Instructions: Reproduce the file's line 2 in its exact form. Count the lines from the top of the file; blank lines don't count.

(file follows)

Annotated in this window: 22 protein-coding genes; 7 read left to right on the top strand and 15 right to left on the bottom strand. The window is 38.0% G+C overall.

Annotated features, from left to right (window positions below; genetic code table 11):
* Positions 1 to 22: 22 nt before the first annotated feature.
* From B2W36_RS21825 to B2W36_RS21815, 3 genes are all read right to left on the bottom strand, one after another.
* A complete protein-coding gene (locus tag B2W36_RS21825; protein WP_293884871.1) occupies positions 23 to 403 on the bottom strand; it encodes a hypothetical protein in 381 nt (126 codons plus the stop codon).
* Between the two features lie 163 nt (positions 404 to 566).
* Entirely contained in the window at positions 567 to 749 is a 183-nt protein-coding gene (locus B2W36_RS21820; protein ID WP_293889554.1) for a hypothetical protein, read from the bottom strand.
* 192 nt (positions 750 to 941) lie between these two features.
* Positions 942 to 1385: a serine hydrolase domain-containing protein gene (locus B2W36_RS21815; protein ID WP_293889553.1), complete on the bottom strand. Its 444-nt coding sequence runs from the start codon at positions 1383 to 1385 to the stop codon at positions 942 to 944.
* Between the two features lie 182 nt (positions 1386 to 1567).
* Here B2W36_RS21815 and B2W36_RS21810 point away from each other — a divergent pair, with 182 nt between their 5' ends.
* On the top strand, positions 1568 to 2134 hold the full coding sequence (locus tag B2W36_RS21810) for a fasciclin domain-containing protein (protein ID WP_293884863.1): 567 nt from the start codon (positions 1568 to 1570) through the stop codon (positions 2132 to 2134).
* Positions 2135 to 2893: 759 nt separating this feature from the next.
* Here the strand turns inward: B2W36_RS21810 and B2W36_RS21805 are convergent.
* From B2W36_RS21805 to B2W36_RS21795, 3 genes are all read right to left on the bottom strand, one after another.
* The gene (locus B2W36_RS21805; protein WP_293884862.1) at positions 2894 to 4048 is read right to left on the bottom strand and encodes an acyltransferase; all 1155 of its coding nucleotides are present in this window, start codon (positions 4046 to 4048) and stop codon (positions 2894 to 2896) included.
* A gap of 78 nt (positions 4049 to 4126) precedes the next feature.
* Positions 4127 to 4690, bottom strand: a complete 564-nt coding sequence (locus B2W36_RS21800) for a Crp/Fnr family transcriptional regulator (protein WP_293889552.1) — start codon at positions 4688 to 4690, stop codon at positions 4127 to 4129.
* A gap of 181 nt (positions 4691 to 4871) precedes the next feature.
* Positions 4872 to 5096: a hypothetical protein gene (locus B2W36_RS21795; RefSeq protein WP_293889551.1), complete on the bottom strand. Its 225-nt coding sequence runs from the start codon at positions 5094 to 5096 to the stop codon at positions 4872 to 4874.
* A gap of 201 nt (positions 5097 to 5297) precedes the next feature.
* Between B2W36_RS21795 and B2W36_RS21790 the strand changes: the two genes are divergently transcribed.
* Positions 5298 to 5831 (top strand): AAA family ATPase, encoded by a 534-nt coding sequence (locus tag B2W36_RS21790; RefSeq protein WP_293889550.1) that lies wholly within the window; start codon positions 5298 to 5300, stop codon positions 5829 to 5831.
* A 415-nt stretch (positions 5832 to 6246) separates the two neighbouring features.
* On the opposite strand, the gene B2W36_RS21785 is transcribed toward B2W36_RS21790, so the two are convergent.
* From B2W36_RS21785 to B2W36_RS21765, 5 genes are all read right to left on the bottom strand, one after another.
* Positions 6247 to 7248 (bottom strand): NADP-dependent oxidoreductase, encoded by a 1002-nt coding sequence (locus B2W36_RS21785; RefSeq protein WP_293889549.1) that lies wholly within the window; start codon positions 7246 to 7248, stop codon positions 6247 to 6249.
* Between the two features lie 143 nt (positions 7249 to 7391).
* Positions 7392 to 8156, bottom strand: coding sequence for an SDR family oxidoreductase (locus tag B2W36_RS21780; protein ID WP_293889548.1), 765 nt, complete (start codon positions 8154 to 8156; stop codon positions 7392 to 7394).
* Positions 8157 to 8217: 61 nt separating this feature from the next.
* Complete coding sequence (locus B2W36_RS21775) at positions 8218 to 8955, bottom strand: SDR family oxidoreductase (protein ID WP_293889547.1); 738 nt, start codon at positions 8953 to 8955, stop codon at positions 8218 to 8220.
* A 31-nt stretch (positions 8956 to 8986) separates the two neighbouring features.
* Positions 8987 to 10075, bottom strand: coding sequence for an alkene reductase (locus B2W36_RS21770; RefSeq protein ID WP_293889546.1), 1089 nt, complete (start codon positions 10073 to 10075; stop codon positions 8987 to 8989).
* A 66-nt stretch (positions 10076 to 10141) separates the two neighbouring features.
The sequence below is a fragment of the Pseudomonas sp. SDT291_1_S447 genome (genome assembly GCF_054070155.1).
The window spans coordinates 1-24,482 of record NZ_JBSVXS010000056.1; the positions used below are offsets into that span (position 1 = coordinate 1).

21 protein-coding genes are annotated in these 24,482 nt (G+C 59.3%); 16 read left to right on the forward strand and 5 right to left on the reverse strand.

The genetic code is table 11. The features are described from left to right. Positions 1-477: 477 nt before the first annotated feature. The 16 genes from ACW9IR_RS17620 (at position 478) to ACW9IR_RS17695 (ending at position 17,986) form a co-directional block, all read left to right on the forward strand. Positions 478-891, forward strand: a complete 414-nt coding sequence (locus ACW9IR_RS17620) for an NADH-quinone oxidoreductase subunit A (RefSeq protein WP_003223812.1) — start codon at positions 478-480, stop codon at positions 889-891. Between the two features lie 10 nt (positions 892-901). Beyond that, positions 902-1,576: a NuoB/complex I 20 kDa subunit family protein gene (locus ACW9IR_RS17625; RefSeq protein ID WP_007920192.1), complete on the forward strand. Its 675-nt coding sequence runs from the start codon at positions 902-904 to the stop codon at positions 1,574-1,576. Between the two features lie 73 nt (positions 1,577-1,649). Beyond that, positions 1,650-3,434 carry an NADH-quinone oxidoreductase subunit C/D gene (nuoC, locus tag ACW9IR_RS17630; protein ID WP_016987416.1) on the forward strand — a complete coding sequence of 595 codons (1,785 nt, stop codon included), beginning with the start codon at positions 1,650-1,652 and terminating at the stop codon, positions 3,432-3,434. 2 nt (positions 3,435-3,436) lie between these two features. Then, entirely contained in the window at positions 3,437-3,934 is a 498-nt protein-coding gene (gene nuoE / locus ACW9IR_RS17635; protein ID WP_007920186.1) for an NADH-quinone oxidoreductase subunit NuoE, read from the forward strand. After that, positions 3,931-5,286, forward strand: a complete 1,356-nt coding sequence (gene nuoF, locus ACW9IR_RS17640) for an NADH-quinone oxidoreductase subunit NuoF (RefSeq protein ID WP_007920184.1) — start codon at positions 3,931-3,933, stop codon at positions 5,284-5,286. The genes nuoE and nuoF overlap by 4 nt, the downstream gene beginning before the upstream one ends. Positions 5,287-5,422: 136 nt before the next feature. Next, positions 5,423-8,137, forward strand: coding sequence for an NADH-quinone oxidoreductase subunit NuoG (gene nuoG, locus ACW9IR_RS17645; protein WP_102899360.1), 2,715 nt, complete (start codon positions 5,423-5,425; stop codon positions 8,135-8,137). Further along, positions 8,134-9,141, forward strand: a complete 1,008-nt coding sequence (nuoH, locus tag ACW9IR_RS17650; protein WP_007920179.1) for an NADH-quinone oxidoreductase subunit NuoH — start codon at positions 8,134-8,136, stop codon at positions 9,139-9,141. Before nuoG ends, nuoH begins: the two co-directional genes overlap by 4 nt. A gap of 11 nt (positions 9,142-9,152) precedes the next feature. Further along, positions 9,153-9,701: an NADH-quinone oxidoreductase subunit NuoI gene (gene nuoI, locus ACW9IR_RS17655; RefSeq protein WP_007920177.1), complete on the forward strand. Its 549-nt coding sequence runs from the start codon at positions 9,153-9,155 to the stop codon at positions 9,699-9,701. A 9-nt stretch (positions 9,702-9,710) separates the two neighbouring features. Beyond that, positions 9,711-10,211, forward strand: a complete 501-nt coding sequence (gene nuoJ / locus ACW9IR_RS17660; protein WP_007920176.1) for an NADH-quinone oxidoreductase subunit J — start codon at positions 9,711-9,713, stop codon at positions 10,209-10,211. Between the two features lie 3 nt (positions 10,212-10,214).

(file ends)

Annotated features, from left to right (window positions below; genetic code table 11):